Stephanie Sen | Director of Family and Couples Therapy Center at CSU
“…it’s clear that the holidays don’t start the struggle. Gremlins don’t go on vacation. “Never enough” is in full swing.In a 2015 Facebook post, University of Houston research professor and noted author Brené Brown explains the unavoidable truth about vacations. She continues to share strategies for navigating that truth: finding the magic of the holidays in the chaos as she prepares to spend the next few days with her family and friends. Did. To practice love and gratitude with a special group of people who show up and love me for them, not in spite of my vulnerability.
stress on vacation
While the holidays fill our lives with joy, they can also lead to anxiety, sadness, anger, and other difficult emotions.
A 2015 Healthline survey found that more than 60% of adults of all ages reported feeling stressed during the holidays. Time, expectations, and relationships can all contribute to increased stress, resulting in a range of emotions during the “happiest time of the year.”
Known for her vulnerability research and writing, Brené Brown uses her emotional intelligence to manage her vacation challenges. In 1995 she was noted by Daniel GolemanEmotional intelligence is the ability to identify and manage emotions. Emotional intelligence isn’t a personality trait, it’s a skill you can develop to manage your vacation.
be aware of yourself
Emotionally intelligent people practice self-awareness and self-regulation. Give yourself time during the holidays to feel your emotions, both good and bad. Pull them “like a familiar shirt,” like Molly Schwartz in Mitch Albom’s Tuesdays with Morrie.
Notice the butterflies in your stomach and the tension in your neck. Experience without judgment or modification. Use relaxation and calming strategies like deep breathing and grounding as you try to identify emotions and make sense of them.
be aware of others
Another emotional intelligence skill is the ability to extend awareness and regulation to others. Pay attention to the emotional experiences of those around you. Use empathy to understand how they feel and consider multiple perspectives.
Offer grace and forgiveness. Co-regulate. Co-regulation means managing each other’s emotions together. When a loved one is upset, emotions often escalate, leading to tension, arguments, stress, and misunderstandings. By remaining calm in the midst of the emotional distress of others, we can create a supportive environment that helps ease difficult emotional escalations.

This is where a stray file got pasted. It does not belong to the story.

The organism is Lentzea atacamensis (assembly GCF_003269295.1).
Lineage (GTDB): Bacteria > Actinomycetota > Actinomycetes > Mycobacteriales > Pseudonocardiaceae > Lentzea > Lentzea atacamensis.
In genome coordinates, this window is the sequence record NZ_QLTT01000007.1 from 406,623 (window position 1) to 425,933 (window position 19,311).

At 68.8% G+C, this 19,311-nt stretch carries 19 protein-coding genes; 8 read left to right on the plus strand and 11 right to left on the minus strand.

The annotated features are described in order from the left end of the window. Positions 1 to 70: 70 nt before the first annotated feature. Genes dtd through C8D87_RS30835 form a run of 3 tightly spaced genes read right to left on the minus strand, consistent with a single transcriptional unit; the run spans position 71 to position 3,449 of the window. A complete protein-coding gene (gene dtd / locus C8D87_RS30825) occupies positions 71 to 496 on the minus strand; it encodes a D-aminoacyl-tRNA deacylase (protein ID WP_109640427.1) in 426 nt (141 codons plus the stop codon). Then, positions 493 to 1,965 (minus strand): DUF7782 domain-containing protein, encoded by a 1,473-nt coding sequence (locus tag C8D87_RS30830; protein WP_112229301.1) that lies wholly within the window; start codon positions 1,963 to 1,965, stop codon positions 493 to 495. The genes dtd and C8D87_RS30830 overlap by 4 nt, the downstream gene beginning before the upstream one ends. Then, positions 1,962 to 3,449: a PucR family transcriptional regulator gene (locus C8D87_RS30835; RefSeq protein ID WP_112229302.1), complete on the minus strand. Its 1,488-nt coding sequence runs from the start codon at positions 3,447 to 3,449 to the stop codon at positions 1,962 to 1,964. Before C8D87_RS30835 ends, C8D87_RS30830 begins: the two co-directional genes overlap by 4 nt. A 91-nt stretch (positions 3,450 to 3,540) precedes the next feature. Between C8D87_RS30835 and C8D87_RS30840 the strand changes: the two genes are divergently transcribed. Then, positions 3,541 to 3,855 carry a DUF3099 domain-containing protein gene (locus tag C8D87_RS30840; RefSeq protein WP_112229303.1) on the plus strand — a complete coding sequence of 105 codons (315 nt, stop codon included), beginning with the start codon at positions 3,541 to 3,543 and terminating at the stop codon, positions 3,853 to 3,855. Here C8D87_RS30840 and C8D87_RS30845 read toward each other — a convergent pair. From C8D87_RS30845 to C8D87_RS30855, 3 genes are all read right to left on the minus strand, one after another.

Focus on goals and be flexible with means
Through it all, keep your goals in mind. An important part of emotional intelligence is knowing your motives and staying hopeful in their pursuit. If something is causing you stress, ask yourself why it matters. Is there another way to achieve the same goal with less stress? Scheduling a large family to get together on a day other than the actual holiday can ease the tension of having to share time with everyone in the family. Can sending Valentine’s letters instead of Christmas letters take the pressure off the holidays while sharing family updates? Fight the financial stress and hustle and bustle of the holiday season How can we rethink gift-giving in a way that makes giving gifts feel joyful, without being overwhelmed?
develop emotional intelligence
Finally, emotional intelligence is a skill we can build, and the best time to do it is when we are less stressed. After the vacation is over, take time to revisit your own emotional experiences. When were you the happiest? What brought you joy? What was it when you experienced difficult emotions? Explore their origins and meanings. What do you think could be changed next time? Think of a time when you were able to coordinate and co-coordinate properly. What helped you do that, and how can you use those skills to handle difficult situations in the future?
The struggle doesn’t start on the holidays, but like Brené Brown, using your emotional intelligence can help you find magic in chaos. The important thing is to learn how to give and receive love.”
Stephanie Sen is Family and Couples Therapy Centerpart of the Marriage and Family Therapy Program at Colorado State University Department of Human Development and Family StudiesCSU’s Family and Couples Therapy Center provides quality therapy services for families, couples, individuals, adolescents and children. CFCT serves all members of the Larimar County community as well as students, faculty and staff on campus. Visit website for more information.